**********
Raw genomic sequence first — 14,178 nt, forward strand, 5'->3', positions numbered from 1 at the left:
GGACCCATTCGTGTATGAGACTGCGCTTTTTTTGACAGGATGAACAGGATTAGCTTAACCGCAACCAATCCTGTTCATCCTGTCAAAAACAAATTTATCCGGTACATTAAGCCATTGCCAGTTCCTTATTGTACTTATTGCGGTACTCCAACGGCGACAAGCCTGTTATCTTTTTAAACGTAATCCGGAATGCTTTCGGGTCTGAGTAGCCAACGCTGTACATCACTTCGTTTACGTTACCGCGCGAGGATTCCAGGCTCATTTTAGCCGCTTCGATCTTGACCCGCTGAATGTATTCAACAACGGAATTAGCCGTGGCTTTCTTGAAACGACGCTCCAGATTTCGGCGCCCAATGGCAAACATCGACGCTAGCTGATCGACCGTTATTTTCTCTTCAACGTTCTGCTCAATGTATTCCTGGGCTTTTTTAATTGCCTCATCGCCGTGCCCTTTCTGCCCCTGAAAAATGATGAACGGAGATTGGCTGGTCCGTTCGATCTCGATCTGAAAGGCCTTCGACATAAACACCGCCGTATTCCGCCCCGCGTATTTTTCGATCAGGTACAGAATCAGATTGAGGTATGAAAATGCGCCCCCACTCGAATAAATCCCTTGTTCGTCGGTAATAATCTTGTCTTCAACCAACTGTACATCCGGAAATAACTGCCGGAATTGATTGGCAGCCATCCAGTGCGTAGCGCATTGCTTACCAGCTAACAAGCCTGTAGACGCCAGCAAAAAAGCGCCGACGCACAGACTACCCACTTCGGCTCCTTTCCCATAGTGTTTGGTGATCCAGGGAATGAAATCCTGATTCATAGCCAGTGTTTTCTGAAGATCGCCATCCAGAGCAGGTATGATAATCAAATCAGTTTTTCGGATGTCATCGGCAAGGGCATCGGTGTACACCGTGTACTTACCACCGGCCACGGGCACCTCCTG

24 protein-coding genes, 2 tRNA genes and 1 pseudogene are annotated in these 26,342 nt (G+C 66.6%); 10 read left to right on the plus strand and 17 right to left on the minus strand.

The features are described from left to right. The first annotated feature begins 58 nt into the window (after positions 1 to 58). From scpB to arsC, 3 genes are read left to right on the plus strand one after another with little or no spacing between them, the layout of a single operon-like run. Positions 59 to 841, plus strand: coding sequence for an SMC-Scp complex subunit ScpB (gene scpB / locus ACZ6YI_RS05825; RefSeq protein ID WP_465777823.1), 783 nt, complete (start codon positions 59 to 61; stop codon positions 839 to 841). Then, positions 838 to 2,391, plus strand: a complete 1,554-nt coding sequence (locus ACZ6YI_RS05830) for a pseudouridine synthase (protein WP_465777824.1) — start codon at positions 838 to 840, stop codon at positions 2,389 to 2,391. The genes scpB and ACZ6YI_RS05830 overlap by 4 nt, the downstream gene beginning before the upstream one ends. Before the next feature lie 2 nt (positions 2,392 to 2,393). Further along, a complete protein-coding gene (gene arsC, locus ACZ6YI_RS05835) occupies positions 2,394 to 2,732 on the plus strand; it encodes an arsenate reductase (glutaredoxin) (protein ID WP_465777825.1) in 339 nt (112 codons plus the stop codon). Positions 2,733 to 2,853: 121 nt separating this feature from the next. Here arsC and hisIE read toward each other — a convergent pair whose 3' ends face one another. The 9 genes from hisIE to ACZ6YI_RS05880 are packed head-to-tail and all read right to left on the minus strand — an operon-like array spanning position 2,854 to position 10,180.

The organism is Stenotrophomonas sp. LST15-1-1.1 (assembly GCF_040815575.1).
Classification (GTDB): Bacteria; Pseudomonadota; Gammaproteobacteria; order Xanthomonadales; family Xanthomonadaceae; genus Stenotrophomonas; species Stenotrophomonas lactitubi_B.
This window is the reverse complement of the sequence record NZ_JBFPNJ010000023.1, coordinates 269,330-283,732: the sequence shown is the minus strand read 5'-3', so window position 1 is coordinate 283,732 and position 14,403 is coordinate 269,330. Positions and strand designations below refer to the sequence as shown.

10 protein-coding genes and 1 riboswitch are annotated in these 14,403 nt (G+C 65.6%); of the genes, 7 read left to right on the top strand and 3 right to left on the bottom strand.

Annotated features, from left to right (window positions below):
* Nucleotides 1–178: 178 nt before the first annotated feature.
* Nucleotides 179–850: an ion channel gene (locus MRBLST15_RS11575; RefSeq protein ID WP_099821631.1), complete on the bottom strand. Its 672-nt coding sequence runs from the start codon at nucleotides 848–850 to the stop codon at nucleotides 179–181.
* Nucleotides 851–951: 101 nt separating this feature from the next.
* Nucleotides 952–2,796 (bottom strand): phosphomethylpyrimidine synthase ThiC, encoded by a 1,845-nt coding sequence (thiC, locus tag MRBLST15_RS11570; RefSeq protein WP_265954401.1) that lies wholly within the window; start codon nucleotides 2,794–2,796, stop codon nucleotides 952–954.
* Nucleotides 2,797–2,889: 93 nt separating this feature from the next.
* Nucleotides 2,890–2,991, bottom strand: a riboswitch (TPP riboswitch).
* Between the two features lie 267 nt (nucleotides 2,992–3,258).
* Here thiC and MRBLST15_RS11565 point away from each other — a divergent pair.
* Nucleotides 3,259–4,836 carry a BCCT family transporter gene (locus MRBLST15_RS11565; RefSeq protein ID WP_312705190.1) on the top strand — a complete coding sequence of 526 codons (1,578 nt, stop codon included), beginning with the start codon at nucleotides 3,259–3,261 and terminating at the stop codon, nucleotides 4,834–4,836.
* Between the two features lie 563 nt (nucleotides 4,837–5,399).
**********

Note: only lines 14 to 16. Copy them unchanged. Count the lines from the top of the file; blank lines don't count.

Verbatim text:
* Nucleotides 2,797–2,889: 93 nt separating this feature from the next.
* Nucleotides 2,890–2,991, bottom strand: a riboswitch (TPP riboswitch).
* Between the two features lie 267 nt (nucleotides 2,992–3,258).